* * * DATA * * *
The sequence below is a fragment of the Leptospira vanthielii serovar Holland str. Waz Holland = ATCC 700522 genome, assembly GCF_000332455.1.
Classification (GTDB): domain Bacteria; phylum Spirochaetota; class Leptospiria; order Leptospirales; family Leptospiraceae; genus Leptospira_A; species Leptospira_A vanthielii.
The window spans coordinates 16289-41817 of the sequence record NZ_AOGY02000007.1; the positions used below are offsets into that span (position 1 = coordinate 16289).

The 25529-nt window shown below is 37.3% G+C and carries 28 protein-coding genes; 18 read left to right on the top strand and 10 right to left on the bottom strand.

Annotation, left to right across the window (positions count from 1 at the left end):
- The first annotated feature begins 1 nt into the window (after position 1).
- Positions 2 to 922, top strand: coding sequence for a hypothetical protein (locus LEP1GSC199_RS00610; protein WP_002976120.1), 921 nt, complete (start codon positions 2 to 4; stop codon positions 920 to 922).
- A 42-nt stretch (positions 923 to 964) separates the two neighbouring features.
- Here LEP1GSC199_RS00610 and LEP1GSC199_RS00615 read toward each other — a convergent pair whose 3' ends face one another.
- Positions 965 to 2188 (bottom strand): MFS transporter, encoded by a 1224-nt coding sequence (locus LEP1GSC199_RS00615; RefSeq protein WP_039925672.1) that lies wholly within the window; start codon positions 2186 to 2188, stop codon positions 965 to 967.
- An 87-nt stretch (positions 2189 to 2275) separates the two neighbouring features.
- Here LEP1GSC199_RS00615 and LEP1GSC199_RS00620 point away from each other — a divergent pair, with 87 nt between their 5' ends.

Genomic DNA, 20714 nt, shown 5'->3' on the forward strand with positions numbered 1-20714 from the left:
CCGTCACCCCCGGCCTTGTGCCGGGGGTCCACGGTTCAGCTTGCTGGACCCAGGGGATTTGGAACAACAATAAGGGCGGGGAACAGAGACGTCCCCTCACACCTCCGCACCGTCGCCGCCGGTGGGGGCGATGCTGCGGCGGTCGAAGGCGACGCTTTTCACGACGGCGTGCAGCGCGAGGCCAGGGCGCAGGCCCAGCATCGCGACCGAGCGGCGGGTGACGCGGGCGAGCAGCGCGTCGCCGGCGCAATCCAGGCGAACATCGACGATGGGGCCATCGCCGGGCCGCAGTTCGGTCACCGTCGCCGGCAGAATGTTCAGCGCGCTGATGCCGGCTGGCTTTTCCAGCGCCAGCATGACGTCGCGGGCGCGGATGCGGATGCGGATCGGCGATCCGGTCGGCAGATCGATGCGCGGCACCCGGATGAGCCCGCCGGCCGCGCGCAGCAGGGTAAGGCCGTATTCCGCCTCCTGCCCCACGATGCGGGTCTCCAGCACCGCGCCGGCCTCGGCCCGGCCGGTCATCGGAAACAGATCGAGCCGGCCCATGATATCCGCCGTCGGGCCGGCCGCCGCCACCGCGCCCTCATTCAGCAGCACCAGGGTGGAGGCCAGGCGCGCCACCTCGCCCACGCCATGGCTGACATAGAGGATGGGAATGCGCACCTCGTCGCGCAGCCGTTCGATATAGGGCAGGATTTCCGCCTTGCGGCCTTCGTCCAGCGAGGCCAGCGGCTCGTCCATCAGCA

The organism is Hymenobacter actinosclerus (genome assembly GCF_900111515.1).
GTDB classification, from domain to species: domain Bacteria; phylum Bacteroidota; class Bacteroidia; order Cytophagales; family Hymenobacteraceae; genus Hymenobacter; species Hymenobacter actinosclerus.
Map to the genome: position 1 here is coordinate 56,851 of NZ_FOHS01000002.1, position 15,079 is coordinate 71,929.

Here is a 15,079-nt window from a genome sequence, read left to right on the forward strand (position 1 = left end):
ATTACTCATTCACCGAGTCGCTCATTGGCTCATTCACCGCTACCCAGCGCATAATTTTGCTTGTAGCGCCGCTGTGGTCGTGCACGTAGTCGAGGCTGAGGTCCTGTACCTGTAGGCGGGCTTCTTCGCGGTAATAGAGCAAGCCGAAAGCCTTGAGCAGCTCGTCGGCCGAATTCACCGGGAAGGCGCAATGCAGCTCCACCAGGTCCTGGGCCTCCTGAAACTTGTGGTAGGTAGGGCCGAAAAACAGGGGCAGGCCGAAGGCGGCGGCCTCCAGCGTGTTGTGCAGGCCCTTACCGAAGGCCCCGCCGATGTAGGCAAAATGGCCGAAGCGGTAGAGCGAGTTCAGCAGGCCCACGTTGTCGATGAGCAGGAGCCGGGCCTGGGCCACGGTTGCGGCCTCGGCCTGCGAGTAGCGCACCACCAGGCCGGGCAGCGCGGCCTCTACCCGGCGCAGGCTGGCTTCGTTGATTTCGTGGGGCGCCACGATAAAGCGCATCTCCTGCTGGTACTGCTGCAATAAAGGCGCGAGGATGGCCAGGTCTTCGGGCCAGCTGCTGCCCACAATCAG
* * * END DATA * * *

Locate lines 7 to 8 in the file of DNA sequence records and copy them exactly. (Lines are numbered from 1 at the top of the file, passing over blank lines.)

- Positions 2 to 922, top strand: coding sequence for a hypothetical protein (locus LEP1GSC199_RS00610; protein WP_002976120.1), 921 nt, complete (start codon positions 2 to 4; stop codon positions 920 to 922).
- A 42-nt stretch (positions 923 to 964) separates the two neighbouring features.